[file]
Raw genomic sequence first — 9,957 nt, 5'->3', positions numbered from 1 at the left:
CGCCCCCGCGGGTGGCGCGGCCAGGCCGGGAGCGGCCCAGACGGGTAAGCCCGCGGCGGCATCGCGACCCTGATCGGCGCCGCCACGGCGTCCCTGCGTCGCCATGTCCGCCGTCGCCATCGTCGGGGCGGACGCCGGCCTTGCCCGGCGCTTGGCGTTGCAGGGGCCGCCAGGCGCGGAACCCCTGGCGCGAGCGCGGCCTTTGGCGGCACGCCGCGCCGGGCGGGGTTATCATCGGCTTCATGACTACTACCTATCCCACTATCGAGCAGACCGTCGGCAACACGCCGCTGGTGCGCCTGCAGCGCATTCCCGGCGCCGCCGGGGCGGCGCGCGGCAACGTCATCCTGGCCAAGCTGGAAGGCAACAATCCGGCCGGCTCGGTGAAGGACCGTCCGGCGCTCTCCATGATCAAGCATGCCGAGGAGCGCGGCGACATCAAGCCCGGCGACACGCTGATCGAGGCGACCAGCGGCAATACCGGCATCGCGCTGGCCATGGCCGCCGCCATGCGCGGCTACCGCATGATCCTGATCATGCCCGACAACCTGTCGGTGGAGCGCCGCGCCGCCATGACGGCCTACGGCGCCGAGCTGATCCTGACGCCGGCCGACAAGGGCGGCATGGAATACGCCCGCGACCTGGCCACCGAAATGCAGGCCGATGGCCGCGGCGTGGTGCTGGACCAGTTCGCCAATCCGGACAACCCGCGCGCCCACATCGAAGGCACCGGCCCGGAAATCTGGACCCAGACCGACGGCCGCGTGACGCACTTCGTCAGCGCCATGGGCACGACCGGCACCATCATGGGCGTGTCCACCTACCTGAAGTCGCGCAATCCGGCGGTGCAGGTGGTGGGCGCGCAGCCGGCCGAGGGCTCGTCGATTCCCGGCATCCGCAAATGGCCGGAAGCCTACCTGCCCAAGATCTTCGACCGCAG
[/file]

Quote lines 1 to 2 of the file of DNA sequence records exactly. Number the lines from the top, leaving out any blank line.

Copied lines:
Raw genomic sequence first — 9,957 nt, 5'->3', positions numbered from 1 at the left:
CGCCCCCGCGGGTGGCGCGGCCAGGCCGGGAGCGGCCCAGACGGGTAAGCCCGCGGCGGCATCGCGACCCTGATCGGCGCCGCCACGGCGTCCCTGCGTCGCCATGTCCGCCGTCGCCATCGTCGGGGCGGACGCCGGCCTTGCCCGGCGCTTGGCGTTGCAGGGGCCGCCAGGCGCGGAACCCCTGGCGCGAGCGCGGCCTTTGGCGGCACGCCGCGCCGGGCGGGGTTATCATCGGCTTCATGACTACTACCTATCCCACTATCGAGCAGACCGTCGGCAACACGCCGCTGGTGCGCCTGCAGCGCATTCCCGGCGCCGCCGGGGCGGCGCGCGGCAACGTCATCCTGGCCAAGCTGGAAGGCAACAATCCGGCCGGCTCGGTGAAGGACCGTCCGGCGCTCTCCATGATCAAGCATGCCGAGGAGCGCGGCGACATCAAGCCCGGCGACACGCTGATCGAGGCGACCAGCGGCAATACCGGCATCGCGCTGGCCATGGCCGCCGCCATGCGCGGCTACCGCATGATCCTGATCATGCCCGACAACCTGTCGGTGGAGCGCCGCGCCGCCATGACGGCCTACGGCGCCGAGCTGATCCTGACGCCGGCCGACAAGGGCGGCATGGAATACGCCCGCGACCTGGCCACCGAAATGCAGGCCGATGGCCGCGGCGTGGTGCTGGACCAGTTCGCCAATCCGGACAACCCGCGCGCCCACATCGAAGGCACCGGCCCGGAAATCTGGACCCAGACCGACGGCCGCGTGACGCACTTCGTCAGCGCCATGGGCACGACCGGCACCATCATGGGCGTGTCCACCTACCTGAAGTCGCGCAATCCGGCGGTGCAGGTGGTGGGCGCGCAGCCGGCCGAGGGCTCGTCGATTCCCGGCATCCGCAAATGGCCGGAAGCCTACCTGCCCAAGATCTTCGACCGCAG